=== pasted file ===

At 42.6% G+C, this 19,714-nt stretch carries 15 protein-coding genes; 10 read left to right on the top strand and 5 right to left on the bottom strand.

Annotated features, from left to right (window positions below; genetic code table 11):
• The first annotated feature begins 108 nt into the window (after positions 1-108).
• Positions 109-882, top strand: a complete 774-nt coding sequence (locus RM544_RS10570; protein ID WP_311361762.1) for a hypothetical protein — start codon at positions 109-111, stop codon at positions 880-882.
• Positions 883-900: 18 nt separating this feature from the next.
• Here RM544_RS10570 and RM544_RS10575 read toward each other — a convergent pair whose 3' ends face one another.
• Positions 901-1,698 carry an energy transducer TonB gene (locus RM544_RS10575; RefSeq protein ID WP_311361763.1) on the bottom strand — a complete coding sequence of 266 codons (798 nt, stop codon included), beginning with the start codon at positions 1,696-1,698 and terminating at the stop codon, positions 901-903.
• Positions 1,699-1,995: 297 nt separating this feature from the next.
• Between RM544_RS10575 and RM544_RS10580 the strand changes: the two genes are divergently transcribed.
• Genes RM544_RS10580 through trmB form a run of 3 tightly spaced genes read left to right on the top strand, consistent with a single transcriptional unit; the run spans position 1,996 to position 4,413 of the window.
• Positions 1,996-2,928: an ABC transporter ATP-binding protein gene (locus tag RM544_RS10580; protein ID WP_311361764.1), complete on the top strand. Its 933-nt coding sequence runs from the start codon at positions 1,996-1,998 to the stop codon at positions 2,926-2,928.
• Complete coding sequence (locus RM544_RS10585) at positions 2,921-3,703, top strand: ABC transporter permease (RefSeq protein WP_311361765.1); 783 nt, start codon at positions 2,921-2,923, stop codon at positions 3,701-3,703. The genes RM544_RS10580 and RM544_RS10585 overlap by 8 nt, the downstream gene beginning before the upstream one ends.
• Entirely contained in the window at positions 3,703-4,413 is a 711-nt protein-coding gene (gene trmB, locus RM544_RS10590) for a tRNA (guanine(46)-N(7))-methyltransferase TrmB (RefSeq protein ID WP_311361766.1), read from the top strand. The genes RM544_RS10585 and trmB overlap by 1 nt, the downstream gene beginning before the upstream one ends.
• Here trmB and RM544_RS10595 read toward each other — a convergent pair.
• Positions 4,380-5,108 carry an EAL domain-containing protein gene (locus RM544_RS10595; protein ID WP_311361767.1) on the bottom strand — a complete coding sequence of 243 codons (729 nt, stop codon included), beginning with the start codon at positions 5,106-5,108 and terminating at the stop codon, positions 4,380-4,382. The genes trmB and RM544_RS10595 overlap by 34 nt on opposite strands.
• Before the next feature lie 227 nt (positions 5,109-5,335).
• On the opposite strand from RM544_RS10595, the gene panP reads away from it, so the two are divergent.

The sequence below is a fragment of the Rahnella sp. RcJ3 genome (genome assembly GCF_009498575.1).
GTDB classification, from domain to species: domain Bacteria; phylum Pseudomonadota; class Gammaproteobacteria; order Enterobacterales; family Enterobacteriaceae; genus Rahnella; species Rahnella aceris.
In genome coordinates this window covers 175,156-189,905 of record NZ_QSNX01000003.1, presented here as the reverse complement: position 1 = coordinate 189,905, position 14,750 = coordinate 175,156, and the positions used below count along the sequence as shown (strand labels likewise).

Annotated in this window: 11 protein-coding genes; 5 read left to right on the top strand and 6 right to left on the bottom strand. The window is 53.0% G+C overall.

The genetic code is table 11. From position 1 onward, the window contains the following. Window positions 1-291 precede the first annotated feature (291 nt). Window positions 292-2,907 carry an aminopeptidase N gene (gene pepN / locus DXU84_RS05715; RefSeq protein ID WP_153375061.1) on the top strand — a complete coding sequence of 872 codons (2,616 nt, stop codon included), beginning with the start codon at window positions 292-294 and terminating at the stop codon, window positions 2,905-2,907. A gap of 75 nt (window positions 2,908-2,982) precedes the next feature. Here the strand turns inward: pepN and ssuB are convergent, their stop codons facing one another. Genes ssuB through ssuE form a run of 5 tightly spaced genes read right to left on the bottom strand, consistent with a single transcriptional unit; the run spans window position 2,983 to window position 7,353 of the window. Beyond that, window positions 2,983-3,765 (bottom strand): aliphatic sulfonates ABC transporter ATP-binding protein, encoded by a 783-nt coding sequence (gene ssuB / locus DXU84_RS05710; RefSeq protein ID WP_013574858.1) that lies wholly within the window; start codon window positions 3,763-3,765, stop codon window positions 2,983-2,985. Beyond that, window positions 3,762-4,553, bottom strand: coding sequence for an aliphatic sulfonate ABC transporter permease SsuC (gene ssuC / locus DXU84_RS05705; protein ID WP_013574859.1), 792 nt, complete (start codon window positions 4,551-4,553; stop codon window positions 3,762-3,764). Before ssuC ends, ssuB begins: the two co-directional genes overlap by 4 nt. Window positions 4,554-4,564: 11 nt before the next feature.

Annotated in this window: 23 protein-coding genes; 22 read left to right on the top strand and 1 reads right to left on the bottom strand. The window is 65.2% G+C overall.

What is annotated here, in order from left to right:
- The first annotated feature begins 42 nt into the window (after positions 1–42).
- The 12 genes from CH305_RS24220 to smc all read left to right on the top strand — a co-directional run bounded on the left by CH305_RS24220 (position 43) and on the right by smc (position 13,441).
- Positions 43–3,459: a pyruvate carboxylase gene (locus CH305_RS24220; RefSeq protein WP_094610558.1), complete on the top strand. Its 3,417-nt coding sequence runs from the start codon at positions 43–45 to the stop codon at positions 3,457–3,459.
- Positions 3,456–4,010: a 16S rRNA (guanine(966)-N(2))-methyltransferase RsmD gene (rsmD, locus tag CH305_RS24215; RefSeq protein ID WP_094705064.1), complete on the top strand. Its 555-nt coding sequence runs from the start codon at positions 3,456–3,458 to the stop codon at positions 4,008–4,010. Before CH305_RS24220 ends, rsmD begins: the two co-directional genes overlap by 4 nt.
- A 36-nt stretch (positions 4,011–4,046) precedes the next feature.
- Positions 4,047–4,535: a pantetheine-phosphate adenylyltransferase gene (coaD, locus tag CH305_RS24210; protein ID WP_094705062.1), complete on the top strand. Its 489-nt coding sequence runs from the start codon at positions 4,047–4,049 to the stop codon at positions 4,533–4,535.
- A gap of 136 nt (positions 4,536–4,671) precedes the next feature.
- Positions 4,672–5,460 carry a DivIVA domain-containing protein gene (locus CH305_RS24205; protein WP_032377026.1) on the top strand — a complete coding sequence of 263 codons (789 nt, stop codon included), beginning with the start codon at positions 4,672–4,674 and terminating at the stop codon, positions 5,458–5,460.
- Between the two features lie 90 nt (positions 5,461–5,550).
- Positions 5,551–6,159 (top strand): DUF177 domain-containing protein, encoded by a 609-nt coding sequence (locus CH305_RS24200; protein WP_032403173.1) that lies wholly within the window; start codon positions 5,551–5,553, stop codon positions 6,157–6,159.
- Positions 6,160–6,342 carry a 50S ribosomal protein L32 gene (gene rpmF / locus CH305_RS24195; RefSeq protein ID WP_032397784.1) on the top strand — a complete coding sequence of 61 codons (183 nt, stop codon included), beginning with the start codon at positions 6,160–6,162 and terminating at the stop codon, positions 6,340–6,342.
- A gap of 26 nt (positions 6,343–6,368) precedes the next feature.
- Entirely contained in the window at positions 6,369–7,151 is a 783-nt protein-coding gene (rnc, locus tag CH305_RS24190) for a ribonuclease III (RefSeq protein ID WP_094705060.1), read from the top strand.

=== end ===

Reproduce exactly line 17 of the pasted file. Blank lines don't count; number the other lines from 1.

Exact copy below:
• On the opposite strand from RM544_RS10595, the gene panP reads away from it, so the two are divergent.